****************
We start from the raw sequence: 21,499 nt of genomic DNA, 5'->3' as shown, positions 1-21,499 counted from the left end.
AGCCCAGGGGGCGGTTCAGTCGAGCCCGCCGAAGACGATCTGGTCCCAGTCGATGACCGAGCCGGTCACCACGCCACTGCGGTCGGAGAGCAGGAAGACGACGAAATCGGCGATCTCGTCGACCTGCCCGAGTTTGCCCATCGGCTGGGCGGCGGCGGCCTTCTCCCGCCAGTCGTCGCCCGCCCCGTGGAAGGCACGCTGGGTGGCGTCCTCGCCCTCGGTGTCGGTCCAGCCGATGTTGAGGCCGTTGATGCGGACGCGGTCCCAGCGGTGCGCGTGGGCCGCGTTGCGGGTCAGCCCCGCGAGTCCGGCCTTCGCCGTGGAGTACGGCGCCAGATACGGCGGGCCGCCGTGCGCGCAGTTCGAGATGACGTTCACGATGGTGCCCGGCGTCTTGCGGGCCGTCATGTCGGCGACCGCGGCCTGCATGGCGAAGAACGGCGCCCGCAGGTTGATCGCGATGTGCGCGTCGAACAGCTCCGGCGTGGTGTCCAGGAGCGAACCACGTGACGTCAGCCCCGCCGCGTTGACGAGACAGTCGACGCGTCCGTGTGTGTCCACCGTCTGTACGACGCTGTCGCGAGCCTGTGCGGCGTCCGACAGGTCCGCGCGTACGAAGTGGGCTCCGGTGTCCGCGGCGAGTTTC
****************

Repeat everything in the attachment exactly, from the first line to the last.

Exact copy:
We start from the raw sequence: 21,499 nt of genomic DNA, 5'->3' as shown, positions 1-21,499 counted from the left end.
AGCCCAGGGGGCGGTTCAGTCGAGCCCGCCGAAGACGATCTGGTCCCAGTCGATGACCGAGCCGGTCACCACGCCACTGCGGTCGGAGAGCAGGAAGACGACGAAATCGGCGATCTCGTCGACCTGCCCGAGTTTGCCCATCGGCTGGGCGGCGGCGGCCTTCTCCCGCCAGTCGTCGCCCGCCCCGTGGAAGGCACGCTGGGTGGCGTCCTCGCCCTCGGTGTCGGTCCAGCCGATGTTGAGGCCGTTGATGCGGACGCGGTCCCAGCGGTGCGCGTGGGCCGCGTTGCGGGTCAGCCCCGCGAGTCCGGCCTTCGCCGTGGAGTACGGCGCCAGATACGGCGGGCCGCCGTGCGCGCAGTTCGAGATGACGTTCACGATGGTGCCCGGCGTCTTGCGGGCCGTCATGTCGGCGACCGCGGCCTGCATGGCGAAGAACGGCGCCCGCAGGTTGATCGCGATGTGCGCGTCGAACAGCTCCGGCGTGGTGTCCAGGAGCGAACCACGTGACGTCAGCCCCGCCGCGTTGACGAGACAGTCGACGCGTCCGTGTGTGTCCACCGTCTGTACGACGCTGTCGCGAGCCTGTGCGGCGTCCGACAGGTCCGCGCGTACGAAGTGGGCTCCGGTGTCCGCGGCGAGTTTC